From the Richmond Examiner, 1/11/1866, p. 3, c. 2
THE JAMES RIVER FARMERS AND THE NEGROES.
On the 5th instant, a meeting of the James River farmers was held at Turkey Island, Henrico county, for the purpose of adopting some fixed rules and regulations for the government alike of the farmers themselves and the freedmen employed by them. Colonel Hill Carter, of Shirley, was called to the chair, and Major Charles Pickett appointed secretary. After mature deliberation, the following resolutions were adopted:
1st. That towards all freedmen in our employ we will act justly, and that we consider the following rates of wages fair and liberal, and that we pledge ourselves not to exceed them:
2d. A first-class field hand shall be paid by the year $130, a first-class field hand shall be paid by the month $10, a second-class field hand shall be paid by the year $105, a second-class field hand shall be paid by the month $8, a third-class field hand shall be paid by the year $70, a third-class field hand shall be paid by the month $5, a first-class woman (field hand) per month $5, second-class woman (field hand) per month $3.
3d. The classes are described as follows: First-class field hand, plowman; second-class field hand, good general farm hand; third-class farm hand, boy or old man.
4th. Each hand hired by the year shall have deducted a “per diem” (pro rata) for sickness, holidays or absence by leave of the employer.
5th. Each hand hired by the month shall be subject to the same deduction as those hired by the year, and in addition shall be charged one dollar a month for their fuel during the months of December, January, February and March.
6th. For disobedience of orders or insubordination, each hand will be charged one dollar.
7th. For leaving the farm without permission, one dollar will be charged each hand, in addition to the loss of time.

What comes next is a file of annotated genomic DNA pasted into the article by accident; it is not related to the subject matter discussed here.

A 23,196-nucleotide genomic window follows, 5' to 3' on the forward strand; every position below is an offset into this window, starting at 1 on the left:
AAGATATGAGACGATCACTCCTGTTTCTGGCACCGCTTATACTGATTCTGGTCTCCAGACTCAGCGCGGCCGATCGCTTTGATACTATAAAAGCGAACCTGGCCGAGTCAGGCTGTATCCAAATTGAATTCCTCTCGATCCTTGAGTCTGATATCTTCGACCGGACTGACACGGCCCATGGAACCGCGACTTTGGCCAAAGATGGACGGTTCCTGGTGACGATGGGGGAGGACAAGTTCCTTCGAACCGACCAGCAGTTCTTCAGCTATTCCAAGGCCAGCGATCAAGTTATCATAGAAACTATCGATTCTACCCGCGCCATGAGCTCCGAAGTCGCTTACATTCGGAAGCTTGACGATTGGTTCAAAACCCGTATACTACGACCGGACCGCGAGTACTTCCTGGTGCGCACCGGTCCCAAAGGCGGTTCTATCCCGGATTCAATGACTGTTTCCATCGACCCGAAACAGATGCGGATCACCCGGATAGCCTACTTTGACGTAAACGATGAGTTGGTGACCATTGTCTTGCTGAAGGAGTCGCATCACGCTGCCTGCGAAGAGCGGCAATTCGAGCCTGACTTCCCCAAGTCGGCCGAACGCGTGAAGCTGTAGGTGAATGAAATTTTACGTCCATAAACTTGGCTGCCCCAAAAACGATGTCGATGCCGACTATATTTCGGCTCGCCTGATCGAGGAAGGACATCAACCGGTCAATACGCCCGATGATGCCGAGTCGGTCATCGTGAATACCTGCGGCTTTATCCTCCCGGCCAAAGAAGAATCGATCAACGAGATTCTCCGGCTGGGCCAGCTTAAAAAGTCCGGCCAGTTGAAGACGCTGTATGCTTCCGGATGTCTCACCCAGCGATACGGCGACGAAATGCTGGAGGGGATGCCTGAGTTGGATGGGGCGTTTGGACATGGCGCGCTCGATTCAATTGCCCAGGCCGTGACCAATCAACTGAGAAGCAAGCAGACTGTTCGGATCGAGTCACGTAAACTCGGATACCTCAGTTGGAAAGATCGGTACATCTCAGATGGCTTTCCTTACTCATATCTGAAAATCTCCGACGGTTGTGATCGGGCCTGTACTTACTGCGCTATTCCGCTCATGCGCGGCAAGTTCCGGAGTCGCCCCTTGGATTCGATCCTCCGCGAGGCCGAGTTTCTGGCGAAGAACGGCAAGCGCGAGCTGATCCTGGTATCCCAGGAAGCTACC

8th. Each hand will be held responsible for injury or loss to the stock and farming utensils, if occasioned by negligence, and the amount deducted from his wages.
9th. All of the hands will be required to submit to such rules, and work in such way, and at such times, either night or day, as was formerly customary in this section of the country. By this it is not meant that the farmers are to make a regular habit of requiring night work, but that they shall require such work only as it has been usual to have done at night.
10th. Twenty-six working days shall be considered as a month.
11th. The usual attendance on mules, horses and all other stock will be required on Sundays and holidays.
12th. Three quarters of an hour will be allowed for breakfast, and an hour for dinner, except during the months of June, July and August, when an hour will be allowed for breakfast and an hour and a half for dinner.
13th. No hand will be employed who has been discharged for misconduct or violation of contract.
14th. Each hand employed by the month shall give his employer ten day’s notice of his intention to leave, or forfeit one-third of his month’s wages.
15th. Each hand hired by the year shall be paid quarterly, the employer always keeping the hand one month’s wages in arrears.
16th. The rations shall be as follows: For men, three pounds of meat per week; for women and boys, two pounds of meat per week, or its equivalent. For men, fifteen pounds of meal per week; for women and boys, twelve pounds of meal per week.